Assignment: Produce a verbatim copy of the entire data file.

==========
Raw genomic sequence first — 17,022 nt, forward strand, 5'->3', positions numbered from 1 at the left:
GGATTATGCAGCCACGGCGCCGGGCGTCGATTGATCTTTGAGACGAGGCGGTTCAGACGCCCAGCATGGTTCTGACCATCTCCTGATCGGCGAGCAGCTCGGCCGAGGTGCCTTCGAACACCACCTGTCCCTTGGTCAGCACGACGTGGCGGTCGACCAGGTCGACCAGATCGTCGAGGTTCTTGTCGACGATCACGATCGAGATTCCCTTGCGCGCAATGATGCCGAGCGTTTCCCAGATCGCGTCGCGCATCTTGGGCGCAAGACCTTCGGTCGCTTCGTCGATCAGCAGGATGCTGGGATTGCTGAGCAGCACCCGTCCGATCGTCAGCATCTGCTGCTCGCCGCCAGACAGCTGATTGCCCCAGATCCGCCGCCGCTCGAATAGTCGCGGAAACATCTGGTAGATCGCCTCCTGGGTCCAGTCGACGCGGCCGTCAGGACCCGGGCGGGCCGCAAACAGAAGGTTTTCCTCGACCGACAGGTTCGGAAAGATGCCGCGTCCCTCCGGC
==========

Raw genomic sequence first — 17,022 nt, forward strand, 5'->3', positions numbered from 1 at the left:
GGATTATGCAGCCACGGCGCCGGGCGTCGATTGATCTTTGAGACGAGGCGGTTCAGACGCCCAGCATGGTTCTGACCATCTCCTGATCGGCGAGCAGCTCGGCCGAGGTGCCTTCGAACACCACCTGTCCCTTGGTCAGCACGACGTGGCGGTCGACCAGGTCGACCAGATCGTCGAGGTTCTTGTCGACGATCACGATCGAGATTCCCTTGCGCGCAATGATGCCGAGCGTTTCCCAGATCGCGTCGCGCATCTTGGGCGCAAGACCTTCGGTCGCTTCGTCGATCAGCAGGATGCTGGGATTGCTGAGCAGCACCCGTCCGATCGTCAGCATCTGCTGCTCGCCGCCAGACAGCTGATTGCCCCAGATCCGCCGCCGCTCGAATAGTCGCGGAAACATCTGGTAGATCGCCTCCTGGGTCCAGTCGACGCGGCCGTCAGGACCCGGGCGGGCCGCAAACAGAAGGTTTTCCTCGACCGACAGGTTCGGAAAGATGCCGCGTCCCTCCGGC